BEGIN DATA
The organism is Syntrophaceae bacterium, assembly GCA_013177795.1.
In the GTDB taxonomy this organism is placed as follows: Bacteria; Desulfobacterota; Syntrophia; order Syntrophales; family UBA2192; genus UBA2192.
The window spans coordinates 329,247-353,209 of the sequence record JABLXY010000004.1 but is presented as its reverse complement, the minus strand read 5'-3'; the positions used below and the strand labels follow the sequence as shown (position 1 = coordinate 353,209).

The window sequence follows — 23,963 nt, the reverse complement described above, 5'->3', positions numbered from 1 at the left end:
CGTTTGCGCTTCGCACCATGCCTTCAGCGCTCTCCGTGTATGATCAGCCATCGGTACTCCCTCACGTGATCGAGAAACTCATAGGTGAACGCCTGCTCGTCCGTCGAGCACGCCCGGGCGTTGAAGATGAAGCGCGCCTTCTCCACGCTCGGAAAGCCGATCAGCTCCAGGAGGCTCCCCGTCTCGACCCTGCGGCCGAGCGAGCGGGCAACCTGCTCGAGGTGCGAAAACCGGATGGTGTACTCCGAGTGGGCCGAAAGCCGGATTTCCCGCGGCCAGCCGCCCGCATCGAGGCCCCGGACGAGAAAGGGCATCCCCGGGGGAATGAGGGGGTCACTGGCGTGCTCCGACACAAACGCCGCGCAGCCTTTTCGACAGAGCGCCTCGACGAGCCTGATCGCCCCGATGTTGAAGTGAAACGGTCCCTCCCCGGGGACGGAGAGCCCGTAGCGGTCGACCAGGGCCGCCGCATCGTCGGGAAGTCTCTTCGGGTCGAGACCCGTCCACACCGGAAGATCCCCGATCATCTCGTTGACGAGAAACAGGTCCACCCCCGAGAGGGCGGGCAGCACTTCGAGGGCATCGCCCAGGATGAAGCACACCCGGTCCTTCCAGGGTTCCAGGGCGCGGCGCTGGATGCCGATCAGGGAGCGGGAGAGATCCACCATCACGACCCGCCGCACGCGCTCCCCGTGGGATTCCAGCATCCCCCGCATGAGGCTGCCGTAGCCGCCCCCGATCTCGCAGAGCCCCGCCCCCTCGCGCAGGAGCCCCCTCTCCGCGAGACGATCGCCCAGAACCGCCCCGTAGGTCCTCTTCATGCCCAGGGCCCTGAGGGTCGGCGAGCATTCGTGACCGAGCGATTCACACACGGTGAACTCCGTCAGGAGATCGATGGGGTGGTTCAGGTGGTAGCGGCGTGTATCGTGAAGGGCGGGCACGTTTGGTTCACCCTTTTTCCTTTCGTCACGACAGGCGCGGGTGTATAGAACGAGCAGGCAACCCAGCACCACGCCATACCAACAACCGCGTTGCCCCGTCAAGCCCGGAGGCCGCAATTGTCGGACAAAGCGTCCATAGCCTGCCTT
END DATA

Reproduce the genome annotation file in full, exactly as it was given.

The organism is Syntrophaceae bacterium, assembly GCA_013177795.1.
In the GTDB taxonomy this organism is placed as follows: Bacteria; Desulfobacterota; Syntrophia; order Syntrophales; family UBA2192; genus UBA2192.
The window spans coordinates 329,247-353,209 of the sequence record JABLXY010000004.1 but is presented as its reverse complement, the minus strand read 5'-3'; the positions used below and the strand labels follow the sequence as shown (position 1 = coordinate 353,209).

The window sequence follows — 23,963 nt, the reverse complement described above, 5'->3', positions numbered from 1 at the left end:
CGTTTGCGCTTCGCACCATGCCTTCAGCGCTCTCCGTGTATGATCAGCCATCGGTACTCCCTCACGTGATCGAGAAACTCATAGGTGAACGCCTGCTCGTCCGTCGAGCACGCCCGGGCGTTGAAGATGAAGCGCGCCTTCTCCACGCTCGGAAAGCCGATCAGCTCCAGGAGGCTCCCCGTCTCGACCCTGCGGCCGAGCGAGCGGGCAACCTGCTCGAGGTGCGAAAACCGGATGGTGTACTCCGAGTGGGCCGAAAGCCGGATTTCCCGCGGCCAGCCGCCCGCATCGAGGCCCCGGACGAGAAAGGGCATCCCCGGGGGAATGAGGGGGTCACTGGCGTGCTCCGACACAAACGCCGCGCAGCCTTTTCGACAGAGCGCCTCGACGAGCCTGATCGCCCCGATGTTGAAGTGAAACGGTCCCTCCCCGGGGACGGAGAGCCCGTAGCGGTCGACCAGGGCCGCCGCATCGTCGGGAAGTCTCTTCGGGTCGAGACCCGTCCACACCGGAAGATCCCCGATCATCTCGTTGACGAGAAACAGGTCCACCCCCGAGAGGGCGGGCAGCACTTCGAGGGCATCGCCCAGGATGAAGCACACCCGGTCCTTCCAGGGTTCCAGGGCGCGGCGCTGGATGCCGATCAGGGAGCGGGAGAGATCCACCATCACGACCCGCCGCACGCGCTCCCCGTGGGATTCCAGCATCCCCCGCATGAGGCTGCCGTAGCCGCCCCCGATCTCGCAGAGCCCCGCCCCCTCGCGCAGGAGCCCCCTCTCCGCGAGACGATCGCCCAGAACCGCCCCGTAGGTCCTCTTCATGCCCAGGGCCCTGAGGGTCGGCGAGCATTCGTGACCGAGCGATTCACACACGGTGAACTCCGTCAGGAGATCGATGGGGTGGTTCAGGTGGTAGCGGCGTGTATCGTGAAGGGCGGGCACGTTTGGTTCACCCTTTTTCCTTTCGTCACGACAGGCGCGGGTGTATAGAACGAGCAGGCAACCCAGCACCACGCCATACCAACAACCGCGTTGCCCCGTCAAGCCCGGAGGCCGCAATTGTCGGACAAAGCGTCCATAGCCTGCCTT